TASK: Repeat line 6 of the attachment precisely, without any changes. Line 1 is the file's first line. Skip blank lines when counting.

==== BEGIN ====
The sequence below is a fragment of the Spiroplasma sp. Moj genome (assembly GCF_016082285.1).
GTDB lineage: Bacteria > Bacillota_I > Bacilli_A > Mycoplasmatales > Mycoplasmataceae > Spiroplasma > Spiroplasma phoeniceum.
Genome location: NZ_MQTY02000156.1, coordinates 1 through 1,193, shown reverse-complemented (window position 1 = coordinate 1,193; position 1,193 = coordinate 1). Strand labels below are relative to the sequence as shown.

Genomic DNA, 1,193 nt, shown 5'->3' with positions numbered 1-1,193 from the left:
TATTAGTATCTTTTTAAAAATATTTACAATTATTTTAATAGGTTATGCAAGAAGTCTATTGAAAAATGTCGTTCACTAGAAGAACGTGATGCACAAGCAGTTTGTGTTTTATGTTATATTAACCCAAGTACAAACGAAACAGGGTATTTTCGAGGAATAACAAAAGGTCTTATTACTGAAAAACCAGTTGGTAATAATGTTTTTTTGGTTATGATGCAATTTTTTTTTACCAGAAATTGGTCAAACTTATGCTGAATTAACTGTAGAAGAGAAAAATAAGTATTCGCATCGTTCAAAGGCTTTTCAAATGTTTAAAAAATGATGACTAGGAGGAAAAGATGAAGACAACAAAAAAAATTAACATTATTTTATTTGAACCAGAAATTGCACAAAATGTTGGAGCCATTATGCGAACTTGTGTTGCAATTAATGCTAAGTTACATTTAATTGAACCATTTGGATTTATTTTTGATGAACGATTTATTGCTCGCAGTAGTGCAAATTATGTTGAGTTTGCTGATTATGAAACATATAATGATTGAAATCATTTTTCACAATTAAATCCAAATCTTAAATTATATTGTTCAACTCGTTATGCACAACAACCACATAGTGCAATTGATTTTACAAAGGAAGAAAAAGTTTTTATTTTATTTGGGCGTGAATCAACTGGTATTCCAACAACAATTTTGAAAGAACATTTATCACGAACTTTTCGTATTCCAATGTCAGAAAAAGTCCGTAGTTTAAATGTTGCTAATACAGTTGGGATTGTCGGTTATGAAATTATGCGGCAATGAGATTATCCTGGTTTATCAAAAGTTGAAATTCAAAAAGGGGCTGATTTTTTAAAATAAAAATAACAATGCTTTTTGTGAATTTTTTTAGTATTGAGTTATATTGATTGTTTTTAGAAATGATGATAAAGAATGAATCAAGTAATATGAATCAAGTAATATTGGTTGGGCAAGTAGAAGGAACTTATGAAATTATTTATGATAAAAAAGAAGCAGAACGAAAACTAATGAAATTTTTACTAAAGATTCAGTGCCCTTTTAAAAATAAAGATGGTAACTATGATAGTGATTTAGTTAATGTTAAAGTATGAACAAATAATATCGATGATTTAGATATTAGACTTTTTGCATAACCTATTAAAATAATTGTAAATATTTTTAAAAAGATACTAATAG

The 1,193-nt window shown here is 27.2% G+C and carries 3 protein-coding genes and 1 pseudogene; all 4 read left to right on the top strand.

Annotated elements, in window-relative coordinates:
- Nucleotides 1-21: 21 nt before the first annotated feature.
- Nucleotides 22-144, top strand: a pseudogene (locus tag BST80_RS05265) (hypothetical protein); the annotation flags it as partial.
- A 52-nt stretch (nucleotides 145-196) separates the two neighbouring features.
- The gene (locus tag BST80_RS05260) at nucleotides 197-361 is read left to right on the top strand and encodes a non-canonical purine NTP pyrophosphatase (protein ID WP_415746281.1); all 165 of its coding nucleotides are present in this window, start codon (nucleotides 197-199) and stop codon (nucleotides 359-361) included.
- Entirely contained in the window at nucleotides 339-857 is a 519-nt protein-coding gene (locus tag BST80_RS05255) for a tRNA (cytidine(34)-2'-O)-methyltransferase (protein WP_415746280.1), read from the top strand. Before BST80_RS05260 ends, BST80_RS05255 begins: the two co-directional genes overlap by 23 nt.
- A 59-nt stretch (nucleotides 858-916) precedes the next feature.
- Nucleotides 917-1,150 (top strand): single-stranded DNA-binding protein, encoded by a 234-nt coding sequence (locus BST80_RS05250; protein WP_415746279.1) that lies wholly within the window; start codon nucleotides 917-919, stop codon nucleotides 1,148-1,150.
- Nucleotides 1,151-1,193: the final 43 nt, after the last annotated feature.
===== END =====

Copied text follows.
The 1,193-nt window shown here is 27.2% G+C and carries 3 protein-coding genes and 1 pseudogene; all 4 read left to right on the top strand.